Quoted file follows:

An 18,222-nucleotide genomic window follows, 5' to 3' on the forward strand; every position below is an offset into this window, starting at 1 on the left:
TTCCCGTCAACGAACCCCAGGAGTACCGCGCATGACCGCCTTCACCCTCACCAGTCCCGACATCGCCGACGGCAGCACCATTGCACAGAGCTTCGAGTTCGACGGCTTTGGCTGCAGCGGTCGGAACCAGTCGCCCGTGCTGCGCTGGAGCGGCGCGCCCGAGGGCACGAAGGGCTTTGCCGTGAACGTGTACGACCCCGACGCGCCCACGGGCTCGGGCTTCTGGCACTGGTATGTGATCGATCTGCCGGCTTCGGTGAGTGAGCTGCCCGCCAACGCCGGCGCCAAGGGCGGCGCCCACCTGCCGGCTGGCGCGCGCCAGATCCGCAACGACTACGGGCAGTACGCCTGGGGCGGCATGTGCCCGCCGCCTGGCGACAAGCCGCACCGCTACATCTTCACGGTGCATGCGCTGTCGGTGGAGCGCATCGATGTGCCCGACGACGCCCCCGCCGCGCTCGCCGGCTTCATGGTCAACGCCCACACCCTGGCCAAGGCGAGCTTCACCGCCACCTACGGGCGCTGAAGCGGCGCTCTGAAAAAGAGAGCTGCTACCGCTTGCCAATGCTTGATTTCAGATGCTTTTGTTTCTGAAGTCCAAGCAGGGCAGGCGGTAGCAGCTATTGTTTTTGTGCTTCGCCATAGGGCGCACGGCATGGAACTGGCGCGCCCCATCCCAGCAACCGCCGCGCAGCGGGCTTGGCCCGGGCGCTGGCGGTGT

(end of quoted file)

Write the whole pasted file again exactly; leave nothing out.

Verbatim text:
An 18,222-nucleotide genomic window follows, 5' to 3' on the forward strand; every position below is an offset into this window, starting at 1 on the left:
TTCCCGTCAACGAACCCCAGGAGTACCGCGCATGACCGCCTTCACCCTCACCAGTCCCGACATCGCCGACGGCAGCACCATTGCACAGAGCTTCGAGTTCGACGGCTTTGGCTGCAGCGGTCGGAACCAGTCGCCCGTGCTGCGCTGGAGCGGCGCGCCCGAGGGCACGAAGGGCTTTGCCGTGAACGTGTACGACCCCGACGCGCCCACGGGCTCGGGCTTCTGGCACTGGTATGTGATCGATCTGCCGGCTTCGGTGAGTGAGCTGCCCGCCAACGCCGGCGCCAAGGGCGGCGCCCACCTGCCGGCTGGCGCGCGCCAGATCCGCAACGACTACGGGCAGTACGCCTGGGGCGGCATGTGCCCGCCGCCTGGCGACAAGCCGCACCGCTACATCTTCACGGTGCATGCGCTGTCGGTGGAGCGCATCGATGTGCCCGACGACGCCCCCGCCGCGCTCGCCGGCTTCATGGTCAACGCCCACACCCTGGCCAAGGCGAGCTTCACCGCCACCTACGGGCGCTGAAGCGGCGCTCTGAAAAAGAGAGCTGCTACCGCTTGCCAATGCTTGATTTCAGATGCTTTTGTTTCTGAAGTCCAAGCAGGGCAGGCGGTAGCAGCTATTGTTTTTGTGCTTCGCCATAGGGCGCACGGCATGGAACTGGCGCGCCCCATCCCAGCAACCGCCGCGCAGCGGGCTTGGCCCGGGCGCTGGCGGTGT